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Classical Beauties

4 Jun

The Royal Hotel on Ferensway has joined the jamboree with these pieces of pseudomarmoreal pulchritude. Nothing says ‘culture’ better than a scantily clad lady with a jug.

Sign something simple

15 May

You can’t have a year long bean fest without some promotion and as with all advertising the less you mention the product the better. Whoever was paid a no doubt substantial fee to come up with these instantly forgettable catch lines has learnt that lesson well… Here’s a couple of the many enigmatic messages festooning the town.  When I’m bored I might post some more.


11 Apr

I mentioned last year plans to build a new hotel on the site of a former dance hall/disco/nightclub/knocking shop on Ferensway. Well it’s up and growing. This picture was taken at the end of March but it’s going up so fast that it’s probably open and taking its first visitors by now … I’m told it will look like this when it really is finished. The local paper calls it “swanky”; I think that’s sounds pretty close to what I would call it.

A tree on Ferensway

2 Apr

The weekend in black and white is here.


1 Oct

This month’s theme of ‘abandoned’ could have been designed for Hull. It’s like shooting fish in a barrel (did anybody ever do that?). Staples had been in this store on Ferensway for donkeys years, the place was always empty and almost never had what I needed and if it did it was way too expensive. Anyhow Staples has moved to a slightly smaller, slightly more out-of-town site on Clough Road (along with the Police, the Fire Brigade and old Uncle Tom Cobley and all …). This building joins on to the empty computer store I posted a while back making a seriously large vacant ex-retailing space in the centre of town. Maybe it can be filled with ‘culture’ of some sort for next year’s bean feast…

Lexington Avenue is no more

5 Jun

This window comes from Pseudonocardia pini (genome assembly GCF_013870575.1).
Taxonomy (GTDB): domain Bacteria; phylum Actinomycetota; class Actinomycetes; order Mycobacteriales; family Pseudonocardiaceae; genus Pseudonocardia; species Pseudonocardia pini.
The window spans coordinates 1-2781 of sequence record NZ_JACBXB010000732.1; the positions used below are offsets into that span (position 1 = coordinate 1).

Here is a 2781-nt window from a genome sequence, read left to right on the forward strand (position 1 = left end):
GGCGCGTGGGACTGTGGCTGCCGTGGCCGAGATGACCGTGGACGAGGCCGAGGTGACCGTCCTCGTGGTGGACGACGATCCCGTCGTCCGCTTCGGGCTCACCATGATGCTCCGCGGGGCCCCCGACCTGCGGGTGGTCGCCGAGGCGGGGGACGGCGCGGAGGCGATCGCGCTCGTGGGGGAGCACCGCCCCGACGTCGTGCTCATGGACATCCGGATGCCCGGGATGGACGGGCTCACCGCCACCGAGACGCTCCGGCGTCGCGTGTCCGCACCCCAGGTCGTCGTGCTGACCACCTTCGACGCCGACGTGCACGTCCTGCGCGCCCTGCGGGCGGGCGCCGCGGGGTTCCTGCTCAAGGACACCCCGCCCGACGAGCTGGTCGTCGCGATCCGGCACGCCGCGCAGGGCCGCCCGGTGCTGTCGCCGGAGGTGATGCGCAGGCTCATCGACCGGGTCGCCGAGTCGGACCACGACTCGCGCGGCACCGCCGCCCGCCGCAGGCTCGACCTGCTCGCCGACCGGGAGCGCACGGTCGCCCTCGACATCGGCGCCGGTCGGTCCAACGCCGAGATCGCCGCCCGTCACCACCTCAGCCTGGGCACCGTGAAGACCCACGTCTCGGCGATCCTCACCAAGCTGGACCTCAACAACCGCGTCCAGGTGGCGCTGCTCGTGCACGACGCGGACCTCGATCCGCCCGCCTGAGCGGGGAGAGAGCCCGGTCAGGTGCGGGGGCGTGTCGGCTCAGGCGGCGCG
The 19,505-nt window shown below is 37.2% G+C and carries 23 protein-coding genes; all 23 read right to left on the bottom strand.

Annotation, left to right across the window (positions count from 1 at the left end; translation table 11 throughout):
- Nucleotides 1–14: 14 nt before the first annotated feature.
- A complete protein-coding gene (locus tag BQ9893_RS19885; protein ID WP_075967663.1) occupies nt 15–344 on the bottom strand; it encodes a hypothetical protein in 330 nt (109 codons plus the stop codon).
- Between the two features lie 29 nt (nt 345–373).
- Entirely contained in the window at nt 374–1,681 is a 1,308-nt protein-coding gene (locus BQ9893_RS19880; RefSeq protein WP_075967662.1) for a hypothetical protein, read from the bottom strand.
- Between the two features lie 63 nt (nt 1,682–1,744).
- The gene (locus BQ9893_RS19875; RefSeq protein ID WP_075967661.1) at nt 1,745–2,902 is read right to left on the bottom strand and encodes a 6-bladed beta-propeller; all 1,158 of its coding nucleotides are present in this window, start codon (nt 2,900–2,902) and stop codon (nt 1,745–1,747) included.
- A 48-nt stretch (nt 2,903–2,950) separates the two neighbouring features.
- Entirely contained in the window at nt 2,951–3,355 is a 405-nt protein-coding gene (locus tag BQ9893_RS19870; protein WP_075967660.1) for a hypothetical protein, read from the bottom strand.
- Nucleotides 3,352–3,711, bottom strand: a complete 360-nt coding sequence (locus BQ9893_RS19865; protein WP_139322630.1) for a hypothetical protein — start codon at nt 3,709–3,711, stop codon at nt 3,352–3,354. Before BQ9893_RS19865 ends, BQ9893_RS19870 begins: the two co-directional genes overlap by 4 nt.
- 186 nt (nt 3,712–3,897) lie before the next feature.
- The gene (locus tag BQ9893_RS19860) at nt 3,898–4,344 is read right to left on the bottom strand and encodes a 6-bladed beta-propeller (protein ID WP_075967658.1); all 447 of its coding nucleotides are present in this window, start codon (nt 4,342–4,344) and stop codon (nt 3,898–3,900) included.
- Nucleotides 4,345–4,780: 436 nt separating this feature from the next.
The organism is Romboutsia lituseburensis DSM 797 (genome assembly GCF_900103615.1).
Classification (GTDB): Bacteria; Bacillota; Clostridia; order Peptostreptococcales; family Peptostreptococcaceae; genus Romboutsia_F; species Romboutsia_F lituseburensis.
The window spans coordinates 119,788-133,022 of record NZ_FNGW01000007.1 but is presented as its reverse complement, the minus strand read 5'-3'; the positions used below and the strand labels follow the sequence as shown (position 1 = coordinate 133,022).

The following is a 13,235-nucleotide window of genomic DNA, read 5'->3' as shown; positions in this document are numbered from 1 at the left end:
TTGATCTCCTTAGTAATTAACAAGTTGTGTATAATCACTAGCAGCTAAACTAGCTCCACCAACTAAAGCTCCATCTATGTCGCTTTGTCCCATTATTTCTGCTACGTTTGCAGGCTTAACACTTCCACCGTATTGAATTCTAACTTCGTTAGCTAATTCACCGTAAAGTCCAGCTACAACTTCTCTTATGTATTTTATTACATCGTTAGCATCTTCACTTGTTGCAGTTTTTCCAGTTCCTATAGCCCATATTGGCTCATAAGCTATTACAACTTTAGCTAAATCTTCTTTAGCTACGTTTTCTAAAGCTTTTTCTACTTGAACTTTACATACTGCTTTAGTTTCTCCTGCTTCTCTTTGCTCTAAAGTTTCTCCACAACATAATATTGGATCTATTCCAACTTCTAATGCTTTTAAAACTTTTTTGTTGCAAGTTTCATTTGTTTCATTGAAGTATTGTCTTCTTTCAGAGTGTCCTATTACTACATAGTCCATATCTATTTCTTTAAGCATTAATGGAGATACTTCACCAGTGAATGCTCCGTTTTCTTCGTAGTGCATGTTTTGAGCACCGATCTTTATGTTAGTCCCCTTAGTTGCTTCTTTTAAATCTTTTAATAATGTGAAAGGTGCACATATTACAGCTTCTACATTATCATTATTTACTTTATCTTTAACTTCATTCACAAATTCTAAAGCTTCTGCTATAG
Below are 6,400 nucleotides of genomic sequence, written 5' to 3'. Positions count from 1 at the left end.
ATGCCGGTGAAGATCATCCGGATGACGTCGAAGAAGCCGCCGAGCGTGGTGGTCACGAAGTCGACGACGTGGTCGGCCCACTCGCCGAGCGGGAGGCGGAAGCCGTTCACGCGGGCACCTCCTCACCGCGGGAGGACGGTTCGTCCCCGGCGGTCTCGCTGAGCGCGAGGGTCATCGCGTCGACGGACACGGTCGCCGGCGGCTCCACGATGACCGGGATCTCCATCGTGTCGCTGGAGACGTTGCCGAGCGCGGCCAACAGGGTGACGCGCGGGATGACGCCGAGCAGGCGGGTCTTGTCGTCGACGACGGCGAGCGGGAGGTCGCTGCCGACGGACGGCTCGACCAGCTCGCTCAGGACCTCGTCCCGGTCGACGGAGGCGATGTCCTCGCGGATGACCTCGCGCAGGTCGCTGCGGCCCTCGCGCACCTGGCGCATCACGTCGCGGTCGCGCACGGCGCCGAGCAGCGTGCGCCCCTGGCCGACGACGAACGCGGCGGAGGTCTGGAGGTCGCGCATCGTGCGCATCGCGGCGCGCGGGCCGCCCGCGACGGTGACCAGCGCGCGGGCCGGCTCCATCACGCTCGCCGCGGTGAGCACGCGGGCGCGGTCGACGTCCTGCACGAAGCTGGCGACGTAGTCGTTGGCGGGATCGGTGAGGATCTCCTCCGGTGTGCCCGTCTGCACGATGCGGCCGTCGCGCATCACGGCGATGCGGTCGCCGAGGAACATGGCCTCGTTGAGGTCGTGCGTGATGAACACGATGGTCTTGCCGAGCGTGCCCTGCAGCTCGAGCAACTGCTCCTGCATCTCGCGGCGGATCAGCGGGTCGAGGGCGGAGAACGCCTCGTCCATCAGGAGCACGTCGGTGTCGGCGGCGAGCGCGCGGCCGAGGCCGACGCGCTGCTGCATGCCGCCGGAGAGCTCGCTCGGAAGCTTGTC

On this cleared site sometime in the late fifties or sixties was built the Mecca Ballroom known rather romantically as the Locarno, a place for stately ballroom dancing. I’m told the Kinks once played there and looked totally out of place. As times moved on it became Tiffany’s, a nightclub, a place to go after the pubs had closed to ‘dance’ (in reality to keep on drinking). I recall nightclubs of the seventies with their glitter balls and extra loud disco noise and groups of young women standing or jiffling around their handbags on the dance floor. Ye gods! What dreadful places! As the seventies slid ecstatically into the Thatcher years Tiffany’s became Lexington Avenue (LA’s to the cognoscenti), and I’m afraid by then I was too old to be allowed in (I think I’ve been too old for most things in this life but we pass along on that). Reports of drug taking (No, really?), drunkenness (who ever would have thought?) and antisocial behaviour (well those were the days) drifted past my eyes in those days but I didn’t care and I guess neither did anyone else. The place used to be absolutely heaving on weekends … and then well, autre temps as they say. It closed several years ago and stood empty as is the well known style in this town. Now with la culture approaching and an alleged shortage of hotel rooms in steps Hilton Inc. to pop in a 167 bed hotel. They’d better get a move on.

More Larkin about

11 Nov

Another sign on the via dolorosa that is the Larkin Trail, this on the doorway of the Royal Station Hotel

You are dying to read the poem he composed to the Royal Station Hotel aren’t you? Oh yes you are …

Friday Night At The Royal Station Hotel
Light spreads darkly downwards from the high
Clusters of lights over empty chairs
That face each other, coloured differently.
Through open doors, the dining-room declares
A larger loneliness of knives and glass
And silence laid like carpet. A porter reads
An unsold evening paper. Hours pass,
And all the salesmen have gone back to Leeds,
Leaving full ashtrays in the Conference Room.
In shoeless corridors, the lights burn. How
Isolated, like a fort, it is –
The headed paper, made for writing home
(If home existed) letters of exile: Now
Night comes on. Waves fold behind villages.